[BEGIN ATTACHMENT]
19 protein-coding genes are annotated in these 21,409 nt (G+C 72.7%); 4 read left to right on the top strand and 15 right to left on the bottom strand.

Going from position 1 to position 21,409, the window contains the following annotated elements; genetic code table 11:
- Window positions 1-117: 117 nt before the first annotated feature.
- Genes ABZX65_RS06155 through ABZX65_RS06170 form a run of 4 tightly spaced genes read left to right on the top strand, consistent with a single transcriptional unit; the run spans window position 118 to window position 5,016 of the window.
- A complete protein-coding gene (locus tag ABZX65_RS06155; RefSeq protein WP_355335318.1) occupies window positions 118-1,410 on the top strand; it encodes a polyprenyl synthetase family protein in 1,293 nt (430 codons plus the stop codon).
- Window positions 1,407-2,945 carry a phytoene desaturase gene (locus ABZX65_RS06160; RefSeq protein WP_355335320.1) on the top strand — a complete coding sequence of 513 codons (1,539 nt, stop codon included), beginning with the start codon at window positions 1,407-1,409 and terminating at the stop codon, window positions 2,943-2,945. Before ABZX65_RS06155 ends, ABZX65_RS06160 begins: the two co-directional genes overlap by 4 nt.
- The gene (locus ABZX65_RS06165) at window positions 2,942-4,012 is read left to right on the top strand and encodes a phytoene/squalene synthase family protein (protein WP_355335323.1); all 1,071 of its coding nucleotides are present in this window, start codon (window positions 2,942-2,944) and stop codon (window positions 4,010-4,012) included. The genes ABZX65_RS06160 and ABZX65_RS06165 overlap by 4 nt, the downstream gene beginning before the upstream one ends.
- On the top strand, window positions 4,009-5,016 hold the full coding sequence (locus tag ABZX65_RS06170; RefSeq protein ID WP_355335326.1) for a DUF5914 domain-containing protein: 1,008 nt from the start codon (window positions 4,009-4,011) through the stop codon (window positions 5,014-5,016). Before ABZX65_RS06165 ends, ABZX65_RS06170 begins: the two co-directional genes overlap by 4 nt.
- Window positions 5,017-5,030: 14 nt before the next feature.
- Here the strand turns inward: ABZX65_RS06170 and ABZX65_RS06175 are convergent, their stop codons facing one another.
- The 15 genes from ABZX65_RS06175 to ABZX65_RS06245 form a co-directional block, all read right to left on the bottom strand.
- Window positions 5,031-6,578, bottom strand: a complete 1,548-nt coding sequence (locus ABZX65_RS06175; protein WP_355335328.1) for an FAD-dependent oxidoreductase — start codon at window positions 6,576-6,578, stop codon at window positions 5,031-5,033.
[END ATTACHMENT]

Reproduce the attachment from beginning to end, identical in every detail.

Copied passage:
19 protein-coding genes are annotated in these 21,409 nt (G+C 72.7%); 4 read left to right on the top strand and 15 right to left on the bottom strand.

Going from position 1 to position 21,409, the window contains the following annotated elements; genetic code table 11:
- Window positions 1-117: 117 nt before the first annotated feature.
- Genes ABZX65_RS06155 through ABZX65_RS06170 form a run of 4 tightly spaced genes read left to right on the top strand, consistent with a single transcriptional unit; the run spans window position 118 to window position 5,016 of the window.
- A complete protein-coding gene (locus tag ABZX65_RS06155; RefSeq protein WP_355335318.1) occupies window positions 118-1,410 on the top strand; it encodes a polyprenyl synthetase family protein in 1,293 nt (430 codons plus the stop codon).
- Window positions 1,407-2,945 carry a phytoene desaturase gene (locus ABZX65_RS06160; RefSeq protein WP_355335320.1) on the top strand — a complete coding sequence of 513 codons (1,539 nt, stop codon included), beginning with the start codon at window positions 1,407-1,409 and terminating at the stop codon, window positions 2,943-2,945. Before ABZX65_RS06155 ends, ABZX65_RS06160 begins: the two co-directional genes overlap by 4 nt.
- The gene (locus ABZX65_RS06165) at window positions 2,942-4,012 is read left to right on the top strand and encodes a phytoene/squalene synthase family protein (protein WP_355335323.1); all 1,071 of its coding nucleotides are present in this window, start codon (window positions 2,942-2,944) and stop codon (window positions 4,010-4,012) included. The genes ABZX65_RS06160 and ABZX65_RS06165 overlap by 4 nt, the downstream gene beginning before the upstream one ends.
- On the top strand, window positions 4,009-5,016 hold the full coding sequence (locus tag ABZX65_RS06170; RefSeq protein ID WP_355335326.1) for a DUF5914 domain-containing protein: 1,008 nt from the start codon (window positions 4,009-4,011) through the stop codon (window positions 5,014-5,016). Before ABZX65_RS06165 ends, ABZX65_RS06170 begins: the two co-directional genes overlap by 4 nt.
- Window positions 5,017-5,030: 14 nt before the next feature.
- Here the strand turns inward: ABZX65_RS06170 and ABZX65_RS06175 are convergent, their stop codons facing one another.
- The 15 genes from ABZX65_RS06175 to ABZX65_RS06245 form a co-directional block, all read right to left on the bottom strand.
- Window positions 5,031-6,578, bottom strand: a complete 1,548-nt coding sequence (locus ABZX65_RS06175; protein WP_355335328.1) for an FAD-dependent oxidoreductase — start codon at window positions 6,576-6,578, stop codon at window positions 5,031-5,033.